Plaintext to Hexadecimal In AES, while Converting Plain text to HEX in this image, how is X 23 and not 17 while all others are in Hex state.

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    $\begingroup$ This is one of the example questions that deserves downvotes. What is the source of these images? How reliable are they? Why do you think some of them is not hexadecimal? Hex contains $0,1,2,3,4,5,6,7,8,9,A,B,C,D,E,F$. What you see there is the byte where a byte is two hexes. $\endgroup$
    – kelalaka
    Jan 9 at 14:16
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    $\begingroup$ X is 23 and not 17 because the author made a (minor) error: they forgot to convert 23 from decimal to hexadecimal for that particular byte (as an aside they use an unusual representation of characters, rather than ASCII or it's superset UTF-8 most used by AES applications; an unusual padding; and ECB mode, which is not secure in a chosen plaintext attack model even for short messages). I'd question that source (never trust a random one), and any advice to use it. Update: I likely found the source (a ≈750 page book); it's too verbose for my taste, and has some quite serious errors. $\endgroup$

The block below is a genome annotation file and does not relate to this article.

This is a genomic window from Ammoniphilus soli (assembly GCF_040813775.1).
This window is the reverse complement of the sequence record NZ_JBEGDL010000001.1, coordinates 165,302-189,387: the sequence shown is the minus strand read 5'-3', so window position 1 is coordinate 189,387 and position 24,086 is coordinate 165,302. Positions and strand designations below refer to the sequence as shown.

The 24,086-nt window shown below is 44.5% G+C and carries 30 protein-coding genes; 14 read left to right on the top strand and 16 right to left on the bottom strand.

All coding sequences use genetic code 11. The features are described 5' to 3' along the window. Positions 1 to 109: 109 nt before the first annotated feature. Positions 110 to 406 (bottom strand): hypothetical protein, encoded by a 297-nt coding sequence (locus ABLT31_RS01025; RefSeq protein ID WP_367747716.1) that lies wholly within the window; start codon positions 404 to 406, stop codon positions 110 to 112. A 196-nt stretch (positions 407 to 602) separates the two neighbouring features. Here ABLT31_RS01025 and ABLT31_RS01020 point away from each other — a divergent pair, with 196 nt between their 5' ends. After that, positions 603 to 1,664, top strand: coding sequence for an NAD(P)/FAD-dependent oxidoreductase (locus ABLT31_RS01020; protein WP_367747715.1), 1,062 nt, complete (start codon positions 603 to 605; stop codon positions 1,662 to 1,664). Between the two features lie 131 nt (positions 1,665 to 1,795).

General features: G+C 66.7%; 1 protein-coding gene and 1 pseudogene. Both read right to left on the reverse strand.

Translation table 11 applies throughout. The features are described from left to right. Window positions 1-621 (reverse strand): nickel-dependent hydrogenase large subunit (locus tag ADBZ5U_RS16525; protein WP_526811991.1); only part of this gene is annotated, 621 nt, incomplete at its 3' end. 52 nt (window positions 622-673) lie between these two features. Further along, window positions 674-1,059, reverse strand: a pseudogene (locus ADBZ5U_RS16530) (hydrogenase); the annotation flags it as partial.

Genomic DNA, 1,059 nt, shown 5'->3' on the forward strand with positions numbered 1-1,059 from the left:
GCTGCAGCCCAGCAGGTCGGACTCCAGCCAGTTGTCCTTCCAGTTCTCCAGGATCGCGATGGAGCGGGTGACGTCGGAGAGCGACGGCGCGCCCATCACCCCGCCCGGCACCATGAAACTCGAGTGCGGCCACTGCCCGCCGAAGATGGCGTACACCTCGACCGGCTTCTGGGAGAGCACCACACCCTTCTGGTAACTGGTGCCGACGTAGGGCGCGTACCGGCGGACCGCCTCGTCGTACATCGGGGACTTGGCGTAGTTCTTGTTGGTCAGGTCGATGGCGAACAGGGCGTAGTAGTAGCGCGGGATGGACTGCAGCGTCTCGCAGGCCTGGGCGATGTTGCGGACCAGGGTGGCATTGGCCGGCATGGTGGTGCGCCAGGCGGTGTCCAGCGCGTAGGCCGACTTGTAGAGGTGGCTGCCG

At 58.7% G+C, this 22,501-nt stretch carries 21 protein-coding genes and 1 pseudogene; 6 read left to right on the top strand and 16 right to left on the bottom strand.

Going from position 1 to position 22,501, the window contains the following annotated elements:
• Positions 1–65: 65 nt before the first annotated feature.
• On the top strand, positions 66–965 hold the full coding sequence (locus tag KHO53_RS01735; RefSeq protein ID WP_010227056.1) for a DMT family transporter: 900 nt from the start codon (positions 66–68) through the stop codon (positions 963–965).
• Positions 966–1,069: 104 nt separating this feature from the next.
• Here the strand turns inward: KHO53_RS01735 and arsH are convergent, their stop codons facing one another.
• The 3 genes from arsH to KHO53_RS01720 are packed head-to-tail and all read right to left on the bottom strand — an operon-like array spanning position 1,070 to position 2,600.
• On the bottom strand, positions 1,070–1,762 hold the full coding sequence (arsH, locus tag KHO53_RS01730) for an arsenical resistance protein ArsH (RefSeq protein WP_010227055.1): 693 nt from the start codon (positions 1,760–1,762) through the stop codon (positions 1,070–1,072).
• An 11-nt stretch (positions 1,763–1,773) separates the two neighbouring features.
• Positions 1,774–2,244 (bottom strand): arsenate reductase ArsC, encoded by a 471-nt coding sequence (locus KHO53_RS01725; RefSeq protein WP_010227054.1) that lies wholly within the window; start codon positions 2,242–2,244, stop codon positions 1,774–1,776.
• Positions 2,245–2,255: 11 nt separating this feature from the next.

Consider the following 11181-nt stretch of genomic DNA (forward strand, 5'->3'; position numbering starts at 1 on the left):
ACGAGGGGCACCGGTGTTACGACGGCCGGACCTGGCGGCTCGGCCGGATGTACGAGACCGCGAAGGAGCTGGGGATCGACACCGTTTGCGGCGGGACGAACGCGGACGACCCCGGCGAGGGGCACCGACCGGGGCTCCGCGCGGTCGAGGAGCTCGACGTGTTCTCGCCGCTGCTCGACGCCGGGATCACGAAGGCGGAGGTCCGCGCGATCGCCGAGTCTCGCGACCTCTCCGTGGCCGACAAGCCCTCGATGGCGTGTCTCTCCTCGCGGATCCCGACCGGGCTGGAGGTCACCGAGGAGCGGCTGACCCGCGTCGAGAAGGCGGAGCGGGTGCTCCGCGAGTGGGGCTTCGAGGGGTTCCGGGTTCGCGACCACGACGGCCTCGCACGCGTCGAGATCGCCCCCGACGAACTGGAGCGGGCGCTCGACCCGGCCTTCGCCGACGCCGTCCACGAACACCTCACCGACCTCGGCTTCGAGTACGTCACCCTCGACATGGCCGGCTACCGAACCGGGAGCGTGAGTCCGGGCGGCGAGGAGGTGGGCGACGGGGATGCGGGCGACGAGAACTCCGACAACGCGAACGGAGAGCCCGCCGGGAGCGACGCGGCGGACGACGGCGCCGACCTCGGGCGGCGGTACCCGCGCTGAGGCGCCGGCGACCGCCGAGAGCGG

– fgrieu
    Jan 9 at 15:59
  • $\begingroup$ Yep, looks like a bug to me. Errors happen. Don't know if there is anything else to the question, but without source I guess not. $\endgroup$
    – Maarten Bodewes
    Jan 9 at 21:12


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